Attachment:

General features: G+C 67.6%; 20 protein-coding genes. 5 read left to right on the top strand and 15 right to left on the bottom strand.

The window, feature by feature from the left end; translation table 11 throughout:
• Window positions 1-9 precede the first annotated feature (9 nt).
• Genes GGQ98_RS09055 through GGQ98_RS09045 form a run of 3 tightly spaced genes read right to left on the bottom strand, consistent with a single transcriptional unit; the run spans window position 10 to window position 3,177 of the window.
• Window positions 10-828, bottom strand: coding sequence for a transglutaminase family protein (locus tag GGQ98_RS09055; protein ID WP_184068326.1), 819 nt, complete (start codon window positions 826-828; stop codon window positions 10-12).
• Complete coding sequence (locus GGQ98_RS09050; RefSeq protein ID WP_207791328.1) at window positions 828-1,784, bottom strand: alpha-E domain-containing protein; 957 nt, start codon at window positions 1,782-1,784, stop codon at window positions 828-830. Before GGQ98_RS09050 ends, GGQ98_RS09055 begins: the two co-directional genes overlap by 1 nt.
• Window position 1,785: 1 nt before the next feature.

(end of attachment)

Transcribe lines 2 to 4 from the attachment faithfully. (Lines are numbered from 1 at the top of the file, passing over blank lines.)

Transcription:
The window, feature by feature from the left end; translation table 11 throughout:
• Window positions 1-9 precede the first annotated feature (9 nt).
• Genes GGQ98_RS09055 through GGQ98_RS09045 form a run of 3 tightly spaced genes read right to left on the bottom strand, consistent with a single transcriptional unit; the run spans window position 10 to window position 3,177 of the window.